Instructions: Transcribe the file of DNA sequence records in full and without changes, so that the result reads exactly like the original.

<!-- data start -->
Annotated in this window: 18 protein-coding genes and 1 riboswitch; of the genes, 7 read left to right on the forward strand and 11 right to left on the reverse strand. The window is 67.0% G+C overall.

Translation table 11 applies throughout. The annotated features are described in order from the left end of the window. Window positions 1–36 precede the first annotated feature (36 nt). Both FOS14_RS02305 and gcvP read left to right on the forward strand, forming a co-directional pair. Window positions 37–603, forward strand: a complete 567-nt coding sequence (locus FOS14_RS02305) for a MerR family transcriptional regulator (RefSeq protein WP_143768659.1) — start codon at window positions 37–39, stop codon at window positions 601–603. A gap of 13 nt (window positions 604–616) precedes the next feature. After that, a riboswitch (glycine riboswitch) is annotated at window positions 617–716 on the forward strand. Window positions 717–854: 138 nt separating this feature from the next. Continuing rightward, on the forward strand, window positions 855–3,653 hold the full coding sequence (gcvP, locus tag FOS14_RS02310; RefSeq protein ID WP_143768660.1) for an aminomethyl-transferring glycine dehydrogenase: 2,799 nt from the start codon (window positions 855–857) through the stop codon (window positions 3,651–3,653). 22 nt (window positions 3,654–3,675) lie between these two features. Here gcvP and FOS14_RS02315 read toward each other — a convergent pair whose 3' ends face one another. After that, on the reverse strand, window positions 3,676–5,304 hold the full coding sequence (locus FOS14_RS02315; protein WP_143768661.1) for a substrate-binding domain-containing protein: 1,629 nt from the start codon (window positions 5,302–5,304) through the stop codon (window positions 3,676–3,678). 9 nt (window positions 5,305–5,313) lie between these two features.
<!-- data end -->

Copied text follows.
Annotated in this window: 18 protein-coding genes and 1 riboswitch; of the genes, 7 read left to right on the forward strand and 11 right to left on the reverse strand. The window is 67.0% G+C overall.

Translation table 11 applies throughout. The annotated features are described in order from the left end of the window. Window positions 1–36 precede the first annotated feature (36 nt). Both FOS14_RS02305 and gcvP read left to right on the forward strand, forming a co-directional pair. Window positions 37–603, forward strand: a complete 567-nt coding sequence (locus FOS14_RS02305) for a MerR family transcriptional regulator (RefSeq protein WP_143768659.1) — start codon at window positions 37–39, stop codon at window positions 601–603. A gap of 13 nt (window positions 604–616) precedes the next feature. After that, a riboswitch (glycine riboswitch) is annotated at window positions 617–716 on the forward strand. Window positions 717–854: 138 nt separating this feature from the next. Continuing rightward, on the forward strand, window positions 855–3,653 hold the full coding sequence (gcvP, locus tag FOS14_RS02310; RefSeq protein ID WP_143768660.1) for an aminomethyl-transferring glycine dehydrogenase: 2,799 nt from the start codon (window positions 855–857) through the stop codon (window positions 3,651–3,653). 22 nt (window positions 3,654–3,675) lie between these two features. Here gcvP and FOS14_RS02315 read toward each other — a convergent pair whose 3' ends face one another. After that, on the reverse strand, window positions 3,676–5,304 hold the full coding sequence (locus FOS14_RS02315; protein WP_143768661.1) for a substrate-binding domain-containing protein: 1,629 nt from the start codon (window positions 5,302–5,304) through the stop codon (window positions 3,676–3,678). 9 nt (window positions 5,305–5,313) lie between these two features.